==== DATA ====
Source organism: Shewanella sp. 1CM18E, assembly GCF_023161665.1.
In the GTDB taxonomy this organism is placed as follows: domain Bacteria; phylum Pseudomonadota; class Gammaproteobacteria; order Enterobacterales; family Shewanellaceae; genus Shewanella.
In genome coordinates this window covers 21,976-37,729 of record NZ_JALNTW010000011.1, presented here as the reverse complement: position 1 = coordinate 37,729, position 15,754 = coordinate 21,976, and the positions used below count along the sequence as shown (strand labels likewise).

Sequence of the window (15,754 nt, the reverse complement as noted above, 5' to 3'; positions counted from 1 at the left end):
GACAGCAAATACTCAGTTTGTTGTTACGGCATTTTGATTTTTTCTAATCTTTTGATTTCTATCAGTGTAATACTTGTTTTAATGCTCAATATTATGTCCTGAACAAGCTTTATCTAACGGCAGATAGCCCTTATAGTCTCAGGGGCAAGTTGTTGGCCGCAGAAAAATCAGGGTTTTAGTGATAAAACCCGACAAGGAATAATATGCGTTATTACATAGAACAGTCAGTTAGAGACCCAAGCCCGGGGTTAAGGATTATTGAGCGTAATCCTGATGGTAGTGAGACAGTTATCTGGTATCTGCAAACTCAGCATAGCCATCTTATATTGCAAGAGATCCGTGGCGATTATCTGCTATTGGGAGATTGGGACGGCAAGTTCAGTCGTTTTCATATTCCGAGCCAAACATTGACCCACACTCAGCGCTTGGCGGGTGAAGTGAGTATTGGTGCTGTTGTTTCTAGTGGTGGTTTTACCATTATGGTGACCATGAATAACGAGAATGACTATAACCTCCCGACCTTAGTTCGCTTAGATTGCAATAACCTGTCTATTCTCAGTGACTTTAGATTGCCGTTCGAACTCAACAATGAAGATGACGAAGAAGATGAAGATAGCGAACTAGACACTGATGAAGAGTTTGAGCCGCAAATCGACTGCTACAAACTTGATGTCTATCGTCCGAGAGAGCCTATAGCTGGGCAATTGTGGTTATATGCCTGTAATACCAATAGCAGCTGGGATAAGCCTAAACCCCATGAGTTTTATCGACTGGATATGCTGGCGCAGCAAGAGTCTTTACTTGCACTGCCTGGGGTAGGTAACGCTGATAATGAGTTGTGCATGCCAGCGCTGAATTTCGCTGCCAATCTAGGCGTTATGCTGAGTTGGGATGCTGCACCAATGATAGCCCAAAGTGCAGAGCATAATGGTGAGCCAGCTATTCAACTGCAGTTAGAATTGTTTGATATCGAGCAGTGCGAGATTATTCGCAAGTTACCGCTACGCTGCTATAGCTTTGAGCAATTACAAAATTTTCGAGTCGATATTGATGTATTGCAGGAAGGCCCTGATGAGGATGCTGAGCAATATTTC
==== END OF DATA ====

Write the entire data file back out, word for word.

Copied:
Source organism: Shewanella sp. 1CM18E, assembly GCF_023161665.1.
In the GTDB taxonomy this organism is placed as follows: domain Bacteria; phylum Pseudomonadota; class Gammaproteobacteria; order Enterobacterales; family Shewanellaceae; genus Shewanella.
In genome coordinates this window covers 21,976-37,729 of record NZ_JALNTW010000011.1, presented here as the reverse complement: position 1 = coordinate 37,729, position 15,754 = coordinate 21,976, and the positions used below count along the sequence as shown (strand labels likewise).

Sequence of the window (15,754 nt, the reverse complement as noted above, 5' to 3'; positions counted from 1 at the left end):
GACAGCAAATACTCAGTTTGTTGTTACGGCATTTTGATTTTTTCTAATCTTTTGATTTCTATCAGTGTAATACTTGTTTTAATGCTCAATATTATGTCCTGAACAAGCTTTATCTAACGGCAGATAGCCCTTATAGTCTCAGGGGCAAGTTGTTGGCCGCAGAAAAATCAGGGTTTTAGTGATAAAACCCGACAAGGAATAATATGCGTTATTACATAGAACAGTCAGTTAGAGACCCAAGCCCGGGGTTAAGGATTATTGAGCGTAATCCTGATGGTAGTGAGACAGTTATCTGGTATCTGCAAACTCAGCATAGCCATCTTATATTGCAAGAGATCCGTGGCGATTATCTGCTATTGGGAGATTGGGACGGCAAGTTCAGTCGTTTTCATATTCCGAGCCAAACATTGACCCACACTCAGCGCTTGGCGGGTGAAGTGAGTATTGGTGCTGTTGTTTCTAGTGGTGGTTTTACCATTATGGTGACCATGAATAACGAGAATGACTATAACCTCCCGACCTTAGTTCGCTTAGATTGCAATAACCTGTCTATTCTCAGTGACTTTAGATTGCCGTTCGAACTCAACAATGAAGATGACGAAGAAGATGAAGATAGCGAACTAGACACTGATGAAGAGTTTGAGCCGCAAATCGACTGCTACAAACTTGATGTCTATCGTCCGAGAGAGCCTATAGCTGGGCAATTGTGGTTATATGCCTGTAATACCAATAGCAGCTGGGATAAGCCTAAACCCCATGAGTTTTATCGACTGGATATGCTGGCGCAGCAAGAGTCTTTACTTGCACTGCCTGGGGTAGGTAACGCTGATAATGAGTTGTGCATGCCAGCGCTGAATTTCGCTGCCAATCTAGGCGTTATGCTGAGTTGGGATGCTGCACCAATGATAGCCCAAAGTGCAGAGCATAATGGTGAGCCAGCTATTCAACTGCAGTTAGAATTGTTTGATATCGAGCAGTGCGAGATTATTCGCAAGTTACCGCTACGCTGCTATAGCTTTGAGCAATTACAAAATTTTCGAGTCGATATTGATGTATTGCAGGAAGGCCCTGATGAGGATGCTGAGCAATATTTC